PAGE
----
Gianvi is a new type of birth control pill. It is actually the generic form of Yaz, a birth control pill manufactured by the pharmaceutical company Bayer. Though the patent on Yaz does not expire until 2014, Bayer teamed up with the generic drug company Teva Pharmaceuticals to manufacture generic Yaz, under the brand-name Gianvi. When the U.S. Food and Drug Administration (FDA) approved Gianvi in 2010, many women who were taking Yaz switched to Gianvi because it is a cheaper, equally effective birth control. Gianvi and Yaz contain the same active ingredients, dose, and risks. Death is a potential side effect of both Gianvi and Yaz.

Gianvi contains the following active ingredients:

  • 0.3 mg of drospirenone, which is the “fourth generation” of synthetic progestin. Unfortunately, drospirenone is the focus of intense scrutiny. It has been shown to increase a woman’s risk of developing blood clots by 75%.
  • 0.02 mg of ethinyl estradiol, which is a synthetic version of the female reproductive hormone estrogen

What is the problem with Gianvi?

If you know someone or have a family member who died after taking Gianvi, you are undoubtedly seeking solace right now, as well as information about the medication that caused your loved one’s death. At The Clark Firm, LLP, we have experience negotiating pharmaceutical litigation against the drug companies responsible for the most serious side effects caused by dangerous side effects of their drugs. At this time, there are thousands of pending lawsuits against Bayer, the company responsible for Gianvi side effects.

If your loved one died after taking Gianvi, you are not alone. In 2009, Bayer faced a lawsuit brought by family members of 50 women who died after taking Bayer’s birth control pills. Since 2009, it is highly likely that the number of deaths has continued to grow. Though there is no way to put a price on a life, you have a legal right to seek justice, file a lawsuit, and send a message to the pharmaceutical company responsible for your loved one’s injury.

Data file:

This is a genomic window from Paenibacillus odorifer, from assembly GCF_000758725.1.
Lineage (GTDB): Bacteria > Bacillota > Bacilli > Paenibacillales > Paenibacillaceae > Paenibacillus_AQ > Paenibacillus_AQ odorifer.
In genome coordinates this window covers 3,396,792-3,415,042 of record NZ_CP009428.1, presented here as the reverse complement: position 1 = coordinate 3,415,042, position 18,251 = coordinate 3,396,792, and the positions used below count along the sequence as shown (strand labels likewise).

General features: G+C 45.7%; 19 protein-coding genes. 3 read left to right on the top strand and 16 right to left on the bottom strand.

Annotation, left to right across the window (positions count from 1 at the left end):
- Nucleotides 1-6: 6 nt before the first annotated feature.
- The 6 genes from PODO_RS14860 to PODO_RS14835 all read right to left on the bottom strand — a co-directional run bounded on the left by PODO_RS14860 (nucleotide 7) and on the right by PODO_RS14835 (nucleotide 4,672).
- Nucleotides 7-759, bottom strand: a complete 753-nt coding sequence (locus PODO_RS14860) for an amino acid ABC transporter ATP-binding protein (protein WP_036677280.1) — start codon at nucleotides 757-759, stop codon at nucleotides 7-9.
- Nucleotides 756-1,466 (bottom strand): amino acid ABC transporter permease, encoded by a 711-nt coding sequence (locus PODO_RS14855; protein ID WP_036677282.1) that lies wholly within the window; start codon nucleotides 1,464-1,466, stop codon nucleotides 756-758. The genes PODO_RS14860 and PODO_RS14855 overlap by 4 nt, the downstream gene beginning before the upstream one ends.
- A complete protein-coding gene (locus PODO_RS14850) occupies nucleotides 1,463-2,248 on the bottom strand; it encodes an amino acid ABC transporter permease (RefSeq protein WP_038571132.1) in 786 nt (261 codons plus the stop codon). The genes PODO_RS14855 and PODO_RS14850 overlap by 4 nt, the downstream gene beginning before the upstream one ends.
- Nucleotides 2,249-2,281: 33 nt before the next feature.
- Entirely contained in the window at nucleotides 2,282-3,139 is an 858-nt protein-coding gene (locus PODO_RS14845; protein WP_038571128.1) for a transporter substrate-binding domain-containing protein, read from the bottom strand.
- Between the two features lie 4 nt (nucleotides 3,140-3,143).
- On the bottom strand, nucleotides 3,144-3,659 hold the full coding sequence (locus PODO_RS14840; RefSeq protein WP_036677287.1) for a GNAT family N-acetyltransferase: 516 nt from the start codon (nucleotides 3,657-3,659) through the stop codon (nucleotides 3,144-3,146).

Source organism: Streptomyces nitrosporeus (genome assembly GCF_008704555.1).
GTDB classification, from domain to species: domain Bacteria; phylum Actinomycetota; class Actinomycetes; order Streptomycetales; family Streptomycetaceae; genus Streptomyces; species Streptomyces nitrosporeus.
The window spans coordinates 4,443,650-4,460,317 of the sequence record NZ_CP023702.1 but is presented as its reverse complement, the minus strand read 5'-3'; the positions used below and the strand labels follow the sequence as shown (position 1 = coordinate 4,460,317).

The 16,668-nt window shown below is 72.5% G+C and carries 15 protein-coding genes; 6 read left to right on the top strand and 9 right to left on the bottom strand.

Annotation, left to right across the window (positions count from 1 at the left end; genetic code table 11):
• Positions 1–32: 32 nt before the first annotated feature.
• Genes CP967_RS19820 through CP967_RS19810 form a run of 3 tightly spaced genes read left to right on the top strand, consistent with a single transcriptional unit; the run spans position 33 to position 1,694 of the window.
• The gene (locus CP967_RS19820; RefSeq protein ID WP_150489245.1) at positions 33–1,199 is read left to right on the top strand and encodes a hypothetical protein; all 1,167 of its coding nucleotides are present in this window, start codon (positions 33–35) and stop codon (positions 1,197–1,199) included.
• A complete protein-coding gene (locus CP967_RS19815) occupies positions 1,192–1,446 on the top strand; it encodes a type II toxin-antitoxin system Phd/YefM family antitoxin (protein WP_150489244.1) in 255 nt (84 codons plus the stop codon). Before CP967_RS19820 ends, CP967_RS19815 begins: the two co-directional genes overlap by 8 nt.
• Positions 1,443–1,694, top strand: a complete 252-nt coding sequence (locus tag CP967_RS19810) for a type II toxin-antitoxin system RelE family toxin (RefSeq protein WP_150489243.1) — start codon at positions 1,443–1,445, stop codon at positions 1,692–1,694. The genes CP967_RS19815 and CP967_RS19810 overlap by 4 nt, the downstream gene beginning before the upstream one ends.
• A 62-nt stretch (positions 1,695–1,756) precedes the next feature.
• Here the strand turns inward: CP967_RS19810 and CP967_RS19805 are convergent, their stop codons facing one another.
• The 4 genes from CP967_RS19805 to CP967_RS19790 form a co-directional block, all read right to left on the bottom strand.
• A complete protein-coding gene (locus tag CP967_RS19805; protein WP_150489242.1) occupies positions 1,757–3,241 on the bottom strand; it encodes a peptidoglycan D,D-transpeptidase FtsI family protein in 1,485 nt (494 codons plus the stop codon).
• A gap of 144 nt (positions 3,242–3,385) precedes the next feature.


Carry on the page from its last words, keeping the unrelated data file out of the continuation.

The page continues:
The problem with Gianvi stems from one new ingredient: Drospirenone. The estimated risk of blood clots is around 10 per 10,000 women taking this drug. With older generations of synthetic progestin, the risk was between 4 and 6 women per 10,000. Though both types of progestin are 99% effective at preventing pregnancy, drospirenone carries a slightly higher risk of developing blood clots.

However, when Bayer introduced Yaz, the brand-name version of Gianvi, tens of millions of women taking an oral contraceptive decided to switch to a drospirenone-containing birth control pill. Why? It likely has something to do with the massive advertising campaign Bayer ran to advertise its new, drospirenone-containing birth control pills.

You may remember advertisements featuring balloons labeled “acne,” “moodiness,” “fatigue,” “bloating,” and more. After these advertisements ran, 97% of women believed that Yaz could treat Premenstrual Syndrome (PMS), a common disorder. Many women also believed that Yaz could treat all acne. In reality, however, the FDA only approved Yaz to reduce mild acne and reduce symptoms of a severe but rare disorder called Premenstrual Dysphoric Disorder (PMDD).

After Bayer ran the advertisements, the FDA sent several warning letters calling the ads “misleading.” The FDA also said that the ads “failed to communicate any risk information.”

Though Bayer later decided to run a $20 million corrective advertising campaign, tens of millions of women decided to switch to the newer birth control pills because they believed that the new birth control could prevent pregnancy and had other “perks” that made it superior to other birth control pills. Yaz was the most popular birth control pill in the U.S. in 2008 and 2009.

In effect, the slightly increased risk of blood clots was multiplied by tens of millions of women. This means that there were probably tens of thousands of excess cases of blood clots, some of which caused death.

Gianvi Side Effects

The most serious Gianvi side effect is death. It is known that in some women, Gianvi increases the amount of potassium in the bloodstream to toxic amounts. This can cause irregular heartbeat and extreme changes to the body’s blood chemistry, which can cause high blood pressure and increase risks of developing blood clots. Sometimes, blood clots break free, travel in the bloodstream, and get stuck in smaller blood vessels in the heart, brain, or lungs, causing heart attack, stroke, or pulmonary embolism. All of these conditions can cause death.

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